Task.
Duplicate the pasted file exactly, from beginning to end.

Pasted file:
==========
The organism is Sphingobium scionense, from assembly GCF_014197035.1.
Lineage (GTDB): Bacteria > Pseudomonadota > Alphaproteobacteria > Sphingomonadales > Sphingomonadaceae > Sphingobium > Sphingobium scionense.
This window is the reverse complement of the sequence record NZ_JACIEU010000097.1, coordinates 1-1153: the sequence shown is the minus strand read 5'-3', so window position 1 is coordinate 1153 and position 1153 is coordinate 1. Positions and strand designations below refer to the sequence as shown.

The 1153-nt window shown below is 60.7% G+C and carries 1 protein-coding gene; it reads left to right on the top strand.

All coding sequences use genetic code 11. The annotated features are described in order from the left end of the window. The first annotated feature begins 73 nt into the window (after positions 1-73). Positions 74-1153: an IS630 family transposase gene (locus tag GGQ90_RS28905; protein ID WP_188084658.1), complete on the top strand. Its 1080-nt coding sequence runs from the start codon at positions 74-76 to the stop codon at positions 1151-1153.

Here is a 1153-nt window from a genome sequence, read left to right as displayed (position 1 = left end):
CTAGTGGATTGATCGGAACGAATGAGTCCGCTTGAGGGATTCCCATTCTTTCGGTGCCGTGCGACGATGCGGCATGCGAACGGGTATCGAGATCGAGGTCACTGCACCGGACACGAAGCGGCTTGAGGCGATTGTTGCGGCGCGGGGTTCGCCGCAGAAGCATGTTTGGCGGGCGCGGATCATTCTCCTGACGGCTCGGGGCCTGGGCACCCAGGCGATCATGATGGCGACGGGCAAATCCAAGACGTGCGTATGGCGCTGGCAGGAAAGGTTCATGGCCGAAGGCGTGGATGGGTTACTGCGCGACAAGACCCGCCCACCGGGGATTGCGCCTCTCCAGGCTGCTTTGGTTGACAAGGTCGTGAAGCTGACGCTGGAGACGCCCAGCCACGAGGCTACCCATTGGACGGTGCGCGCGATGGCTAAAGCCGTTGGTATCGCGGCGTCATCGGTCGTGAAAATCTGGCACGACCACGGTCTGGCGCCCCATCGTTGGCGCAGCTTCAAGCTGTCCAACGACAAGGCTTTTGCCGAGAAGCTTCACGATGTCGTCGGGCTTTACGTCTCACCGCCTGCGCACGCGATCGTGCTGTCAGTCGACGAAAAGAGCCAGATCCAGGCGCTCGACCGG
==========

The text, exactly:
The organism is Sphingobium scionense, from assembly GCF_014197035.1.
Lineage (GTDB): Bacteria > Pseudomonadota > Alphaproteobacteria > Sphingomonadales > Sphingomonadaceae > Sphingobium > Sphingobium scionense.
This window is the reverse complement of the sequence record NZ_JACIEU010000097.1, coordinates 1-1153: the sequence shown is the minus strand read 5'-3', so window position 1 is coordinate 1153 and position 1153 is coordinate 1. Positions and strand designations below refer to the sequence as shown.

The 1153-nt window shown below is 60.7% G+C and carries 1 protein-coding gene; it reads left to right on the top strand.

All coding sequences use genetic code 11. The annotated features are described in order from the left end of the window. The first annotated feature begins 73 nt into the window (after positions 1-73). Positions 74-1153: an IS630 family transposase gene (locus tag GGQ90_RS28905; protein ID WP_188084658.1), complete on the top strand. Its 1080-nt coding sequence runs from the start codon at positions 74-76 to the stop codon at positions 1151-1153.

Here is a 1153-nt window from a genome sequence, read left to right as displayed (position 1 = left end):
CTAGTGGATTGATCGGAACGAATGAGTCCGCTTGAGGGATTCCCATTCTTTCGGTGCCGTGCGACGATGCGGCATGCGAACGGGTATCGAGATCGAGGTCACTGCACCGGACACGAAGCGGCTTGAGGCGATTGTTGCGGCGCGGGGTTCGCCGCAGAAGCATGTTTGGCGGGCGCGGATCATTCTCCTGACGGCTCGGGGCCTGGGCACCCAGGCGATCATGATGGCGACGGGCAAATCCAAGACGTGCGTATGGCGCTGGCAGGAAAGGTTCATGGCCGAAGGCGTGGATGGGTTACTGCGCGACAAGACCCGCCCACCGGGGATTGCGCCTCTCCAGGCTGCTTTGGTTGACAAGGTCGTGAAGCTGACGCTGGAGACGCCCAGCCACGAGGCTACCCATTGGACGGTGCGCGCGATGGCTAAAGCCGTTGGTATCGCGGCGTCATCGGTCGTGAAAATCTGGCACGACCACGGTCTGGCGCCCCATCGTTGGCGCAGCTTCAAGCTGTCCAACGACAAGGCTTTTGCCGAGAAGCTTCACGATGTCGTCGGGCTTTACGTCTCACCGCCTGCGCACGCGATCGTGCTGTCAGTCGACGAAAAGAGCCAGATCCAGGCGCTCGACCGG